The machinery of intermediaries

My fellow translator Ryan Ginstrom yesterday wrote about one of those problems that can arise in the translation business when one is dealing with both the ultimate consumer of the translation and an intermediary.

As luck would have it, I was having a conundrum at the same time that was so perfectly complementary I can’t help but write about it.

I had previously corresponded with a potential client about some work. I didn’t get the job at hand, but he said he’d like to work with me in the future. Shortly after, he approached me about some new work. I dealt with him and a new co-worker of his. They sent me an NDA, which I signed and returned, provided them with an estimate, and they gave me the green light. This happened over the course of one day.

A few hours after I started working on this job, I got a phone call from someone who I had never heard of, at a company I had never heard of, who explained to me that all the independent contractors who work for this end client have to go through him. On the one hand, it was obvious that he must have gotten my name and number, and some facts about the job from the end client, so presumably there was something to what he said. And as soon as he realized that I had not been brought up to speed on this situation, he backed off and agreed that I should clear it up with my contacts at the end client. On the other hand, having a complete stranger insist that he was going to interpose himself in the deal after the fact was unsettling and seemed a little dodgy.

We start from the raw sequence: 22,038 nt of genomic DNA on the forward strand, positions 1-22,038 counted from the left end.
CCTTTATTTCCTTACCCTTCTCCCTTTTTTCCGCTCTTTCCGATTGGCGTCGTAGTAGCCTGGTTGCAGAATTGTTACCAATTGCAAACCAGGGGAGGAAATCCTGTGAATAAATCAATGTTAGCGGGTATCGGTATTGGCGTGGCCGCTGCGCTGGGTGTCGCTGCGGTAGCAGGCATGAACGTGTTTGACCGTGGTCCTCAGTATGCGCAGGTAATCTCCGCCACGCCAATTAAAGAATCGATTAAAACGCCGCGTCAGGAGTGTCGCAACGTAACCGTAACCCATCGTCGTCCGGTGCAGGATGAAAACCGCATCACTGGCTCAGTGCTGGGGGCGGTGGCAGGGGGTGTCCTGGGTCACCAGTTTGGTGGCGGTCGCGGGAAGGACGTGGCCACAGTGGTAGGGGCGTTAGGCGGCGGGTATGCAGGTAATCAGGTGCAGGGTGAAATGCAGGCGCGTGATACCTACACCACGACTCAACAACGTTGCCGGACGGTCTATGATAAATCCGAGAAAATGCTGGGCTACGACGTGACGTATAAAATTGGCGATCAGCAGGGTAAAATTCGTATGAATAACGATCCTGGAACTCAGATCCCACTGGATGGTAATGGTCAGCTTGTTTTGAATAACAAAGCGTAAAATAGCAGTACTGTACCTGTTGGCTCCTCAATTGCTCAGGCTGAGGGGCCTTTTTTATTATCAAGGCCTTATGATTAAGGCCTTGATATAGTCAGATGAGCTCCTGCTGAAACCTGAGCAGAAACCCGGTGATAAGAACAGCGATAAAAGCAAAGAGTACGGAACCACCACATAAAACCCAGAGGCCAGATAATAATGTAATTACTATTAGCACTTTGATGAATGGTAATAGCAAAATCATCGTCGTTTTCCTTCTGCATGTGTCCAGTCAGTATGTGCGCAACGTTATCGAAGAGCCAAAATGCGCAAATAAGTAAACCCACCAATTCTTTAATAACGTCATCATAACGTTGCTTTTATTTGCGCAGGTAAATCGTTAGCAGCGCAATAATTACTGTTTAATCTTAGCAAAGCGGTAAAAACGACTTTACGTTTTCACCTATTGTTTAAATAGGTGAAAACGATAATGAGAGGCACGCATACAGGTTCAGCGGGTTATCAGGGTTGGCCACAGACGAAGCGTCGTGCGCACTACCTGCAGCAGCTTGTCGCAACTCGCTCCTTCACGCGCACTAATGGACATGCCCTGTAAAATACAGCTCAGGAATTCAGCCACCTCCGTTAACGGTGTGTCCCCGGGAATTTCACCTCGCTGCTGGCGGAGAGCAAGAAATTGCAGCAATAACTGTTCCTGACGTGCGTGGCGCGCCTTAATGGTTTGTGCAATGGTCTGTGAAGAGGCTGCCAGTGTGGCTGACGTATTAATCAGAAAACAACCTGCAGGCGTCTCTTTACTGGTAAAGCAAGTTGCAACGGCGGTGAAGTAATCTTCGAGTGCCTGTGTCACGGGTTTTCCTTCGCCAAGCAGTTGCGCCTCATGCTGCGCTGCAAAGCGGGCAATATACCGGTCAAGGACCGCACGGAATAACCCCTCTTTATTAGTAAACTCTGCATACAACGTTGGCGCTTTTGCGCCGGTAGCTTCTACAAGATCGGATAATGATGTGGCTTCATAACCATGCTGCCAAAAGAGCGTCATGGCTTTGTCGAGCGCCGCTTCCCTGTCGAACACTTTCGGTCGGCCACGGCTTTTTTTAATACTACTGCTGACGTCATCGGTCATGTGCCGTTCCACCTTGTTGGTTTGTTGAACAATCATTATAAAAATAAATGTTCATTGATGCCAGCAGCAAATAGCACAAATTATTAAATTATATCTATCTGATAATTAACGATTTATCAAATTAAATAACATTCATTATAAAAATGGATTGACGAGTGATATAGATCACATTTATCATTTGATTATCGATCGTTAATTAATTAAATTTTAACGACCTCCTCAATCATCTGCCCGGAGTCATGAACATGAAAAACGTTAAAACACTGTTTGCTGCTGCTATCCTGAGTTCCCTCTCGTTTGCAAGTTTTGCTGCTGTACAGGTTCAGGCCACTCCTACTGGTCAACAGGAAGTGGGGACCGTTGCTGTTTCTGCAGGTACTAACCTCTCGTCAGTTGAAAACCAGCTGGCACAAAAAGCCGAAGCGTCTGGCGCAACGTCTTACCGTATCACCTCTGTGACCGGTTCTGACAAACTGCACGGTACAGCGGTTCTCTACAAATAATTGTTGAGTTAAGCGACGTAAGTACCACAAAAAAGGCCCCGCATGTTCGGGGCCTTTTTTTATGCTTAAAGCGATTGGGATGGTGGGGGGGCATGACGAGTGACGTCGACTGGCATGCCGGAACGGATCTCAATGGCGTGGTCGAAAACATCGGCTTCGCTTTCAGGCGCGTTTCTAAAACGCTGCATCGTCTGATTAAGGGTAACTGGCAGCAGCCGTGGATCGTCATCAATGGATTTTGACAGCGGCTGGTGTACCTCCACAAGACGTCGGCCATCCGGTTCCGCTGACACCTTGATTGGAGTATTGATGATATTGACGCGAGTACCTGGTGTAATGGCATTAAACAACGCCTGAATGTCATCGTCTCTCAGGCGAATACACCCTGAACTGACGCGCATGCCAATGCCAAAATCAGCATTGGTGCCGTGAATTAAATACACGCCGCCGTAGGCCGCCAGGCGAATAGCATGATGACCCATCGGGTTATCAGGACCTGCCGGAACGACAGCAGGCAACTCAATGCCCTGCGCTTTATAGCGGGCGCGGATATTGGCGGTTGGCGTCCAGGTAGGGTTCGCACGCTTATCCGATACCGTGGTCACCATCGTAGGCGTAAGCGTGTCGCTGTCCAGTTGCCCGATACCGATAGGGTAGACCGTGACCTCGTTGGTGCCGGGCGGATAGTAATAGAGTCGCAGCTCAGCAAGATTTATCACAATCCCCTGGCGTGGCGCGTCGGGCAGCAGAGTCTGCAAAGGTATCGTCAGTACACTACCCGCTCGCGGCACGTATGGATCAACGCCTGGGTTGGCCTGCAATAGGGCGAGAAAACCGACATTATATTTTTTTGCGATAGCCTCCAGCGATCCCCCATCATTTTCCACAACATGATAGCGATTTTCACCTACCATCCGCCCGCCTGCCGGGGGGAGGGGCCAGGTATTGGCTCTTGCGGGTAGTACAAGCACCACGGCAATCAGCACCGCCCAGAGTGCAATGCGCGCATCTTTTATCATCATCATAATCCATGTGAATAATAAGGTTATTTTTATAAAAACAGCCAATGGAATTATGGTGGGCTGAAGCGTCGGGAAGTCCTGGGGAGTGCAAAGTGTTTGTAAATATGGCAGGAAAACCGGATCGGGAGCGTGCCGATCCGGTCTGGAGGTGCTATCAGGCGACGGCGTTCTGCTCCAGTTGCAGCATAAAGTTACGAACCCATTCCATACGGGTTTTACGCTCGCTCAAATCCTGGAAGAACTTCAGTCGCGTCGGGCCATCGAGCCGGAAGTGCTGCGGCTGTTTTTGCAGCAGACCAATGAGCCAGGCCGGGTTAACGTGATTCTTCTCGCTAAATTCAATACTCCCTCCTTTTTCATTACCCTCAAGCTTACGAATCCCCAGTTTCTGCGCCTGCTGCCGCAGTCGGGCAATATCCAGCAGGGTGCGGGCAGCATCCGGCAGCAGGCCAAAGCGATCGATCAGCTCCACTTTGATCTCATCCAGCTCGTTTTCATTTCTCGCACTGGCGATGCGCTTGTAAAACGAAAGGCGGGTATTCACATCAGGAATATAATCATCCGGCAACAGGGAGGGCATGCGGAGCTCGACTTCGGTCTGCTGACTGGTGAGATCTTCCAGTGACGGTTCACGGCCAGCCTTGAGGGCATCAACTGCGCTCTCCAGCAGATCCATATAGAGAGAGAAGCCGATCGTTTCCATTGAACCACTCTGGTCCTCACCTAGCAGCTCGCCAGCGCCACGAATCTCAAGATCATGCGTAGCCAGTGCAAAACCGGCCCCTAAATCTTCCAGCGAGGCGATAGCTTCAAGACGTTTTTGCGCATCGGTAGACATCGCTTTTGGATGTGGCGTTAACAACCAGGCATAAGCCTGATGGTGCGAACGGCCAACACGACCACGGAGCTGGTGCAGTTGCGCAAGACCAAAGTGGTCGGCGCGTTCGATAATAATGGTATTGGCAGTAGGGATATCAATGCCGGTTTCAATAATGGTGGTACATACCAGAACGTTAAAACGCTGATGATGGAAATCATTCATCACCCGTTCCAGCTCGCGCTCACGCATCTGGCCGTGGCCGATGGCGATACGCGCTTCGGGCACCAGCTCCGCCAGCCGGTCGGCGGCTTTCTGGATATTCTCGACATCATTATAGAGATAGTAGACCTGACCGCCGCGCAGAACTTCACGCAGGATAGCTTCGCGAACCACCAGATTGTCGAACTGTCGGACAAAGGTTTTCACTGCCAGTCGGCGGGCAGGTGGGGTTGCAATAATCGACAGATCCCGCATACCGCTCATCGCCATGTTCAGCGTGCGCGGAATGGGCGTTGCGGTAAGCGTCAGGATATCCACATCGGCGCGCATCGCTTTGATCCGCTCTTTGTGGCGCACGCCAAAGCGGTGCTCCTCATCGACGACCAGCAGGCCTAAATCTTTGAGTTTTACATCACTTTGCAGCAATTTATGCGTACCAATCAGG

I did indeed talk with the end client, and he did indeed assure me that everything was copacetic—that his company pays off agencies to shield themselves from the unspeakable horror of being seen as dealing directly with freelancers—even though that is exactly what they are doing, and the agency serves as a flimsy fig-leaf against some kind of legal exposure.

Leave a Comment

Your email address will not be published. Required fields are marked *